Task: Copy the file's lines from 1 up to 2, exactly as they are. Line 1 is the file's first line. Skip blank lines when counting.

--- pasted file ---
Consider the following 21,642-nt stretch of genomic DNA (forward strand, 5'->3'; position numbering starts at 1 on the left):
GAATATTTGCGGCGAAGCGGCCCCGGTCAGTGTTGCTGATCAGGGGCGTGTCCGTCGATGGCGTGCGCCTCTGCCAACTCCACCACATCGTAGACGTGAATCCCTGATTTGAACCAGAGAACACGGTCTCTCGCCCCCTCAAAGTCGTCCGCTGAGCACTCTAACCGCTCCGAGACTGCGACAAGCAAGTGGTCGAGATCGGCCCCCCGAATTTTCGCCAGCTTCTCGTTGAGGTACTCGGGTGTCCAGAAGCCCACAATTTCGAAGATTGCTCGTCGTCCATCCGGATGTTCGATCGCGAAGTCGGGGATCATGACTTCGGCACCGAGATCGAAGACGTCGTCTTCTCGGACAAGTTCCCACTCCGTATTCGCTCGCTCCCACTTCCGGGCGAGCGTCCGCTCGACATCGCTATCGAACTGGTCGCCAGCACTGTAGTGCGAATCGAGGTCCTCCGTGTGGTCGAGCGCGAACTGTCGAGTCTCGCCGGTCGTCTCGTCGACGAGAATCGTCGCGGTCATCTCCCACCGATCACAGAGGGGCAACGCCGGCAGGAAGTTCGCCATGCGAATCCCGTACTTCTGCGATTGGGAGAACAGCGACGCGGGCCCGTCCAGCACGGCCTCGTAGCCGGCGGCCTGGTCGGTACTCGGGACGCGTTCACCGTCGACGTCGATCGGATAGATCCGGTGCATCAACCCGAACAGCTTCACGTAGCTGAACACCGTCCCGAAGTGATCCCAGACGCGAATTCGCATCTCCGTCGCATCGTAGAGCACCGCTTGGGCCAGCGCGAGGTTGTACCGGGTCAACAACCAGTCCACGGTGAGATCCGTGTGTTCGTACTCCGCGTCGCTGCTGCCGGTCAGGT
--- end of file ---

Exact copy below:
Consider the following 21,642-nt stretch of genomic DNA (forward strand, 5'->3'; position numbering starts at 1 on the left):
GAATATTTGCGGCGAAGCGGCCCCGGTCAGTGTTGCTGATCAGGGGCGTGTCCGTCGATGGCGTGCGCCTCTGCCAACTCCACCACATCGTAGACGTGAATCCCTGATTTGAACCAGAGAACACGGTCTCTCGCCCCCTCAAAGTCGTCCGCTGAGCACTCTAACCGCTCCGAGACTGCGACAAGCAAGTGGTCGAGATCGGCCCCCCGAATTTTCGCCAGCTTCTCGTTGAGGTACTCGGGTGTCCAGAAGCCCACAATTTCGAAGATTGCTCGTCGTCCATCCGGATGTTCGATCGCGAAGTCGGGGATCATGACTTCGGCACCGAGATCGAAGACGTCGTCTTCTCGGACAAGTTCCCACTCCGTATTCGCTCGCTCCCACTTCCGGGCGAGCGTCCGCTCGACATCGCTATCGAACTGGTCGCCAGCACTGTAGTGCGAATCGAGGTCCTCCGTGTGGTCGAGCGCGAACTGTCGAGTCTCGCCGGTCGTCTCGTCGACGAGAATCGTCGCGGTCATCTCCCACCGATCACAGAGGGGCAACGCCGGCAGGAAGTTCGCCATGCGAATCCCGTACTTCTGCGATTGGGAGAACAGCGACGCGGGCCCGTCCAGCACGGCCTCGTAGCCGGCGGCCTGGTCGGTACTCGGGACGCGTTCACCGTCGACGTCGATCGGATAGATCCGGTGCATCAACCCGAACAGCTTCACGTAGCTGAACACCGTCCCGAAGTGATCCCAGACGCGAATTCGCATCTCCGTCGCATCGTAGAGCACCGCTTGGGCCAGCGCGAGGTTGTACCGGGTCAACAACCAGTCCACGGTGAGATCCGTGTGTTCGTACTCCGCGTCGCTGCTGCCGGTCAGGT